Gary Barlow and Denise Welch talk about CalendarGirls–TheMusical
We chat to Gary Barlow and Denise Welch about the latest rendition of CalendarGirlsTheMusical and how it’s not actually all about bare bums…
Almost 20 years ago, the Yorkshire ladies of Rylston & District WI caused an uproar when they decided to raise funds for charity by stripping off and posing naked for a calendar.
Their “alternative” calendar sold by the lorryload all over the world, triggered thousands of copycat charity calendars and inspired a best-selling book and an award-winning stage play and film.
And now Gary Barlow and Tim Firth, writer of the film and the stage play, have written the musical version of the ladies’ story, which is currently enjoying sell-out performances in theatres all over the UK.
“Tim asked me to work on Calendar GirlsTheMusical with him about seven years ago and my initial reaction was a very definite ‘No’,” says Gary, who I’m interviewing in Burnsall Village Hall, meeting place of Rylston & District WI and scene of the famous photoshoot.
“However, Tim persisted and, after my first visit to meet the original Calendar Girls, I gave in!”
As well as being a renowned writer, Tim Firth is one of Gary Barlow’s best friends. “We met over 25 years ago, when I was 15 and Tim was about 20,” recalls Gary. “I was appearing on a television talent show – ASongFor Christmas – which Tim was working on during the university holidays.
“We discovered we were from the same village in the north of England – Frodsham – and we’ve been friends ever since. In fact, our friendship is pivotal to CalendarGirlsTheMusical; it’s a show where friendship is at the centre of everything.”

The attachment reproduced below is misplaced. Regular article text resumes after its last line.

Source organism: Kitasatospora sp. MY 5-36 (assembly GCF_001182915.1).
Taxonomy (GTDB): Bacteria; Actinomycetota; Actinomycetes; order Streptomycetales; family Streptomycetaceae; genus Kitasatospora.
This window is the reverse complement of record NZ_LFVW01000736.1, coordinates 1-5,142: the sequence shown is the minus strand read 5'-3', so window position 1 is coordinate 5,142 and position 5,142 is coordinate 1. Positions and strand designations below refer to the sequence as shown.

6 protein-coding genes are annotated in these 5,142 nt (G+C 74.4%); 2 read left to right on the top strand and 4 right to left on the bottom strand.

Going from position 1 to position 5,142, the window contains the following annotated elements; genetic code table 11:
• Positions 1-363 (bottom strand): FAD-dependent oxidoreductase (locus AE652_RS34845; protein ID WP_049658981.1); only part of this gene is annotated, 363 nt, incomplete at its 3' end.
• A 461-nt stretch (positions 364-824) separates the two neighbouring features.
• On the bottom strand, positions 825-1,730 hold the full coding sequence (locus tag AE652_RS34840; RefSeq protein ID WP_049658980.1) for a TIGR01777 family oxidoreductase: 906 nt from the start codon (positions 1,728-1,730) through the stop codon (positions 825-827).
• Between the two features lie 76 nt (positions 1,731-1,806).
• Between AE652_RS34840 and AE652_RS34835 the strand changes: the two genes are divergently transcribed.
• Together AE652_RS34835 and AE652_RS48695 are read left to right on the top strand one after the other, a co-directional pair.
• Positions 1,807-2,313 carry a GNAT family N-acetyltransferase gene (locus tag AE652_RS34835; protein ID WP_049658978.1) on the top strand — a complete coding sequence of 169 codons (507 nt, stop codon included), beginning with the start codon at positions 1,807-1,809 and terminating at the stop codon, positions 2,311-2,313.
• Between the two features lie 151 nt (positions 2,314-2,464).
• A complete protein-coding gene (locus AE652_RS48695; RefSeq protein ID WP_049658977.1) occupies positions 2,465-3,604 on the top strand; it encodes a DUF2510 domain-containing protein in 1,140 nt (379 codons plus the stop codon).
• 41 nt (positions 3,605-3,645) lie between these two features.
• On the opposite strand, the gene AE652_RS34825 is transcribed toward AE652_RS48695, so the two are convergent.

The original Calendar Girls had the idea of a tasteful nude calendar to raise funds after the death of John Barker, husband of Angela, a stalwart of Rylston & District WI.
“This show isn’t about grief – or nudity,” Gary tells me. “It’s about hope, unity and the power of friendship.”
Gary and Tim called their musical TheGirls but, despite successful seasons in Leeds, Manchester and London, they felt it was time for a rewrite, new songs and a new name.
“I lost count of how often I was asked, ‘Why didn’t you call it Calendar Girls–TheMusical?’” G laughs Gary.
Gary’s immensely proud of the show aand has been known to sneak in and sit iin the back row. “It’s just a riot,” he says. “The audience love it and the cast love it.”
However, don’t expect to see Gary in a mmusical. “Even when I was young, I ccouldn’t have done it,” he says. “Not only ddo they sing in time and in tune, they also aact – and they do all this twice a day, six ddays a week for months and months. I’m hhappy to stick to writing the music.”
The national tour began in Leeds in AAugust when, despite the stellar cast, tthe original CalendarGirls were the stars oof the première. “They come to every oopening,” laughs Gary. “It’s lovely to hhave them around.”
Denise is off on tour until April
At the Olivier Awards the show received five nominations